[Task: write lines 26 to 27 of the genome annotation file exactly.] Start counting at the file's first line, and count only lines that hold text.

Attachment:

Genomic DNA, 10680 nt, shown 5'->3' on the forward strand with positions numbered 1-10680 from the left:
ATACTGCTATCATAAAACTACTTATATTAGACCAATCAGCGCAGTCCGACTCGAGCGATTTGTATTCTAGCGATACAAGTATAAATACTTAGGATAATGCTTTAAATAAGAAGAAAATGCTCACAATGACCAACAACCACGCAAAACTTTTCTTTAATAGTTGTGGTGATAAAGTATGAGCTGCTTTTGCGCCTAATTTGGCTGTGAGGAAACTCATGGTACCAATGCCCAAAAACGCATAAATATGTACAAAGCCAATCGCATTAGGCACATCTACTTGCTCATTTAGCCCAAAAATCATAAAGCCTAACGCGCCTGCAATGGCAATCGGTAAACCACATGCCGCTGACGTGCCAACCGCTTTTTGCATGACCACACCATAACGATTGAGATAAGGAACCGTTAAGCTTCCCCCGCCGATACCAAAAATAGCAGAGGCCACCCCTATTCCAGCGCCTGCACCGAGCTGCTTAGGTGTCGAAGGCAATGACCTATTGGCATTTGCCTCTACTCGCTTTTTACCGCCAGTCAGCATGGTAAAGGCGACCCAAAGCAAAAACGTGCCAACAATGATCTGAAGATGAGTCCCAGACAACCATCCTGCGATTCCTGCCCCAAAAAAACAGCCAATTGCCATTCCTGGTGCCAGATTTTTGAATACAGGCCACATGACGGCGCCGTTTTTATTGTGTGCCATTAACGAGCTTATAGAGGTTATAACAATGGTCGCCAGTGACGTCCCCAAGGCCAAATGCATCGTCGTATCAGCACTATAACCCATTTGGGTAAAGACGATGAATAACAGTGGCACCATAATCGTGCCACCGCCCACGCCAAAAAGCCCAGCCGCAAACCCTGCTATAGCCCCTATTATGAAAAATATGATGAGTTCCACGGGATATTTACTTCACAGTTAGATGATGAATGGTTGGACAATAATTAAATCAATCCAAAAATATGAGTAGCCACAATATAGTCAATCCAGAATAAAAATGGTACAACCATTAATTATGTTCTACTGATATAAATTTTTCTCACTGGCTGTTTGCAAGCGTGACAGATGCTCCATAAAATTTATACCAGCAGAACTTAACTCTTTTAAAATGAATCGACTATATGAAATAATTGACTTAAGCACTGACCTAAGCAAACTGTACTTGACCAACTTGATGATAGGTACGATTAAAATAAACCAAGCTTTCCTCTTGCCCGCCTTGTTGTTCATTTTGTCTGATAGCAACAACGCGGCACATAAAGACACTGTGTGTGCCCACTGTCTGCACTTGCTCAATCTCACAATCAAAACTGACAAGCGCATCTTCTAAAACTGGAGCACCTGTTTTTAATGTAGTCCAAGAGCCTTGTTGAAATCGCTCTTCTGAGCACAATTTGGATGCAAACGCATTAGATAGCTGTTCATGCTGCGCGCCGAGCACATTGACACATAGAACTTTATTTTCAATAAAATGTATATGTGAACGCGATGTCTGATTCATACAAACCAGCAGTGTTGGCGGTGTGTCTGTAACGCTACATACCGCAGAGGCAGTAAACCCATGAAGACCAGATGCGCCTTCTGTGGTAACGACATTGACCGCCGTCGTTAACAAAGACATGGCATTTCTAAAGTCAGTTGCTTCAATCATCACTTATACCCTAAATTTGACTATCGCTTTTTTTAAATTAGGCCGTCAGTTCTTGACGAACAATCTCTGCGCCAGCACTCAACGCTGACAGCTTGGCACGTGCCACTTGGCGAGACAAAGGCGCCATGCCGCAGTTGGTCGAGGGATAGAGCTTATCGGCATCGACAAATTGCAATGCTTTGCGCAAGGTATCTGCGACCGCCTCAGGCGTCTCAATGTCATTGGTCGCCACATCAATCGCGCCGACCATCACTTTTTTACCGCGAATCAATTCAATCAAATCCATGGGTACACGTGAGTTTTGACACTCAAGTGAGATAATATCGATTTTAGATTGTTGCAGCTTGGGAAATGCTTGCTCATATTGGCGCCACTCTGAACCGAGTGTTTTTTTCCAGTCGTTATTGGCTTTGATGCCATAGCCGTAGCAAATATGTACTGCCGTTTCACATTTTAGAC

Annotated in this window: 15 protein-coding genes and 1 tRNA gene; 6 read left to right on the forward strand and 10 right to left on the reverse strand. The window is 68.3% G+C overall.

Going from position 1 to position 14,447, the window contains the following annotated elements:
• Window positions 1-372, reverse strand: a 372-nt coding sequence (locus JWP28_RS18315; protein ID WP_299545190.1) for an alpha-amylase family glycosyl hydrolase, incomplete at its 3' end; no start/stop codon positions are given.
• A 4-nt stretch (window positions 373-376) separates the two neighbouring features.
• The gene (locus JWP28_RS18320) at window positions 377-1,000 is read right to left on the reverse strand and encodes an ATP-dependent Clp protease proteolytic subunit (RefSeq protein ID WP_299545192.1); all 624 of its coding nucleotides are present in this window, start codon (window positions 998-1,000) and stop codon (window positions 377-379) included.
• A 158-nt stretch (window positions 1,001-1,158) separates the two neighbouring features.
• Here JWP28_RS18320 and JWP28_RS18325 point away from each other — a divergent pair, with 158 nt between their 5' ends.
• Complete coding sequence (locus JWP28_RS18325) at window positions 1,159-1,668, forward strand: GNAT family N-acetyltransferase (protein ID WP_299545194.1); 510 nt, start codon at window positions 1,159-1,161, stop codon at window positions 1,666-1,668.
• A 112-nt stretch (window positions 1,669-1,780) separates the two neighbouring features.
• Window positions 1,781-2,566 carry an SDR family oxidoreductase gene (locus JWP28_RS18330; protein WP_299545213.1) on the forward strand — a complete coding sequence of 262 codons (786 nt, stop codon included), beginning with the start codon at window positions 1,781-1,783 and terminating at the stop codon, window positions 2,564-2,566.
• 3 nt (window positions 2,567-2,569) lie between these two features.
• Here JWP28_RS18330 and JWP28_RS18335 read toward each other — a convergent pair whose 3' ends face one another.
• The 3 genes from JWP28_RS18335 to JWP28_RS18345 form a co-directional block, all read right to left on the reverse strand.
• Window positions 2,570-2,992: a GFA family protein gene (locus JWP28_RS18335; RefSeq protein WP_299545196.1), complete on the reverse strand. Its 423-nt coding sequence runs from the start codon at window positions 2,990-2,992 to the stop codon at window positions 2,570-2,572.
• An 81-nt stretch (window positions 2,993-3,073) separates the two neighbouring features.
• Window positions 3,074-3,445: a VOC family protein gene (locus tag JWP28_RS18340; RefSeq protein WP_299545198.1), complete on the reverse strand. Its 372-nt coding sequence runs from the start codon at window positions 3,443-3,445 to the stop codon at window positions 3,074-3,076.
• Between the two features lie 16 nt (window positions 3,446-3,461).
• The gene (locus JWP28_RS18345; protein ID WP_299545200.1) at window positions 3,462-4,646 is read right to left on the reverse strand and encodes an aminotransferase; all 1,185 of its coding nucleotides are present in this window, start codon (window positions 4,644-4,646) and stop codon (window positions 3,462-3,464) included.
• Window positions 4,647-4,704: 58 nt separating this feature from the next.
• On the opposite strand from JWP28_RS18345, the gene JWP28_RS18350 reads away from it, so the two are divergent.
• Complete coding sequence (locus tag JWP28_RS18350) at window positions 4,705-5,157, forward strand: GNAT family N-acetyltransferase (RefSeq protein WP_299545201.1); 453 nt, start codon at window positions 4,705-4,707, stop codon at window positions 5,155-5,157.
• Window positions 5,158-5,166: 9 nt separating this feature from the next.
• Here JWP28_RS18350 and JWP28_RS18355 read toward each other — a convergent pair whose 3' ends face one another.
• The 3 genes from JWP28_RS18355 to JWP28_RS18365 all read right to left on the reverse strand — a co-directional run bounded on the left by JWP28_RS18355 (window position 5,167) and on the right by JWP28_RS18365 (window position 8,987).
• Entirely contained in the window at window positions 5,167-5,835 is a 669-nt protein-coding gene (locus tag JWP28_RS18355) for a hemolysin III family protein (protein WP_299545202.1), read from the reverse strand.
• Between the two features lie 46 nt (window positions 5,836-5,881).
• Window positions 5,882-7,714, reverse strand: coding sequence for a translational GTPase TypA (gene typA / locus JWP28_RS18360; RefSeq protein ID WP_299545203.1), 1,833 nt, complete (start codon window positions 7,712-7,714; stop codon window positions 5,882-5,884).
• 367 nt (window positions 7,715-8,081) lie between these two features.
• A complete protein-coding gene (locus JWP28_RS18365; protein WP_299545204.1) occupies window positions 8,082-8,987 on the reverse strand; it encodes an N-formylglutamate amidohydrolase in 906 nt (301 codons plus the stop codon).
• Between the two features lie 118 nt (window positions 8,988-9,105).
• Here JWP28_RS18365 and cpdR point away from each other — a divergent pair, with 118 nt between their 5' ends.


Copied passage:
• The 3 genes from JWP28_RS18355 to JWP28_RS18365 all read right to left on the reverse strand — a co-directional run bounded on the left by JWP28_RS18355 (window position 5,167) and on the right by JWP28_RS18365 (window position 8,987).
• Entirely contained in the window at window positions 5,167-5,835 is a 669-nt protein-coding gene (locus tag JWP28_RS18355) for a hemolysin III family protein (protein WP_299545202.1), read from the reverse strand.